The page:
Selection of applicants: Criteria that matter
Imagine that you have a vacancy to fill and receive hundreds of applications. How do you choose the right applicants for interviews? Which characteristics do you use to decide for…
Imagine that you have a vacancy to fill and receive hundreds of applications. How do you choose the right applicants for interviews? Which characteristics do you use to decide for or against an applicant? It makes sense to structure the process from the beginning and define criteria for the selection of applicants. We can give you some tips.
There are both professional and formal criteria for the selection of applicants:
If you have various documents from applicants in your applicant tracking software, it is now a matter of making a meaningful pre-selection and incorporating the above-mentioned criteria for applicant selection. Ask yourself the following:
In order to find the right answers to these questions, it is sufficient to compare the applicant’s profile with the requirement profile.
For example: Does the applicant have a “university degree in computer science” or do they speak “at least two foreign languages” as requested in the job advertisement?
If not, this applicant will not make it onto the shortlist. Rule of thumb: Anyone who does not meet two of the required evaluation criteria for applications will not be invited to an interview.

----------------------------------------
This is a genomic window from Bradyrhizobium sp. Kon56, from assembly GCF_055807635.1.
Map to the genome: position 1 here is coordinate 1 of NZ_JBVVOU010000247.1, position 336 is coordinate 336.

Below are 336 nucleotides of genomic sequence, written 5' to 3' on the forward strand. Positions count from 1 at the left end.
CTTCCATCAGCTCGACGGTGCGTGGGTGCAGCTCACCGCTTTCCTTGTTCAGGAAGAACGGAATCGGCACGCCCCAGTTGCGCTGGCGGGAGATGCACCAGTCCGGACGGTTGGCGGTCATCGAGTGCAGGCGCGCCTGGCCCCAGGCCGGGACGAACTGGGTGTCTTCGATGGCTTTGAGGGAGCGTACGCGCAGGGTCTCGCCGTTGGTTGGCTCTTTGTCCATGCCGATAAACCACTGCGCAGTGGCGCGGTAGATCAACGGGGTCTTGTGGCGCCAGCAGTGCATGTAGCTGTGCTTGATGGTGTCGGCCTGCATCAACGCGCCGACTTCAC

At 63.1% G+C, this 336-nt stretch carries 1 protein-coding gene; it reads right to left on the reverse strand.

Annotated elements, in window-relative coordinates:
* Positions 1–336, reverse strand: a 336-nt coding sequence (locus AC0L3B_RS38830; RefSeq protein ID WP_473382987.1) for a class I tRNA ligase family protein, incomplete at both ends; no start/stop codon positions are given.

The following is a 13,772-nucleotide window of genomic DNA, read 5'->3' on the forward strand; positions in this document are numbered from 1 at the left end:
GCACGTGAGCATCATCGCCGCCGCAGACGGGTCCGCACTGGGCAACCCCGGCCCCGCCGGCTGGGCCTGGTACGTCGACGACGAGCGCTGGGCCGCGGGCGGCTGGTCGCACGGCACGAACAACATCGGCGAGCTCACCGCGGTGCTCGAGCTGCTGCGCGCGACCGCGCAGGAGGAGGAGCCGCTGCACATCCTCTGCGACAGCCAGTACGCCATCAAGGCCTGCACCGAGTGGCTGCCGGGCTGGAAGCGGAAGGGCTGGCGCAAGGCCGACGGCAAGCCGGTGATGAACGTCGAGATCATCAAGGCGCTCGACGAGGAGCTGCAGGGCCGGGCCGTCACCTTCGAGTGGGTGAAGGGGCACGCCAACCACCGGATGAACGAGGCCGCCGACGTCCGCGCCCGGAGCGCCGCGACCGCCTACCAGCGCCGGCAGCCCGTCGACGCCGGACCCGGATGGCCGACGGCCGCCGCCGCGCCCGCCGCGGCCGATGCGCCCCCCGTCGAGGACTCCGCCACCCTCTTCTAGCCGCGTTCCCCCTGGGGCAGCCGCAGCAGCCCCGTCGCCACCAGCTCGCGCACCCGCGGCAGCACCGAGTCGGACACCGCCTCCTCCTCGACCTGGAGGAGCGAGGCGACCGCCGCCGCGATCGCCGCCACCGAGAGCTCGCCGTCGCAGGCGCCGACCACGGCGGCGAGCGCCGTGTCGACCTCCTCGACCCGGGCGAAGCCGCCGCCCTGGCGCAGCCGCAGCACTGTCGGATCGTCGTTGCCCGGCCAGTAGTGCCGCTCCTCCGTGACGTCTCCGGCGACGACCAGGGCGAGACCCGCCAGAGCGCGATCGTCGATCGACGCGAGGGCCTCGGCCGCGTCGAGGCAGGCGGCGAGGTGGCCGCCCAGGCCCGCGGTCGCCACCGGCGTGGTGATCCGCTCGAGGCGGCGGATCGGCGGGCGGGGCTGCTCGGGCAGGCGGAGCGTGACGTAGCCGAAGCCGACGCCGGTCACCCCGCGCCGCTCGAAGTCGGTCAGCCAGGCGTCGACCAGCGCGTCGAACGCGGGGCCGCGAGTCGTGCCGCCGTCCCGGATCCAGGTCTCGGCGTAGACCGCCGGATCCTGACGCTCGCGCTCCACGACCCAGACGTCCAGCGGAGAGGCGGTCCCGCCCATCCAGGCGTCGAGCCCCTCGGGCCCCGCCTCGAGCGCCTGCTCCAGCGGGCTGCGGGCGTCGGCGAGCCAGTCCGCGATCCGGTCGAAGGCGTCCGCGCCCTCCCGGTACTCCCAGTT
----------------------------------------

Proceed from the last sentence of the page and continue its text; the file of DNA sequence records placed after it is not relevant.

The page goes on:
Don’t worry, you don’t have to match up dozens of CVs by hand.
With modern applicant tracking software, this pre-selection can be accelerated, for instance by asking specific mandatory questions that the applicants answer in the application form.
The software directly compares which candidate meets which criteria.
This way you have already screened out the applicants who do not fit the job advertisement at all.
Now you can evaluate the incoming applications based on formal criteria for applicant selection and compare the professional suitability of the candidates once more in detail.
Decisive for the evaluation of applicants in the second step of the applicant selection are criteria such as:
Is the application complete, easy to understand, and free of errors?
Is the CV complete and up-to-date?
Does the professional suitability fit at least 80 or 90%?
Which applicants should be invited first?
This is how you decide: Sort the received applications into three categories.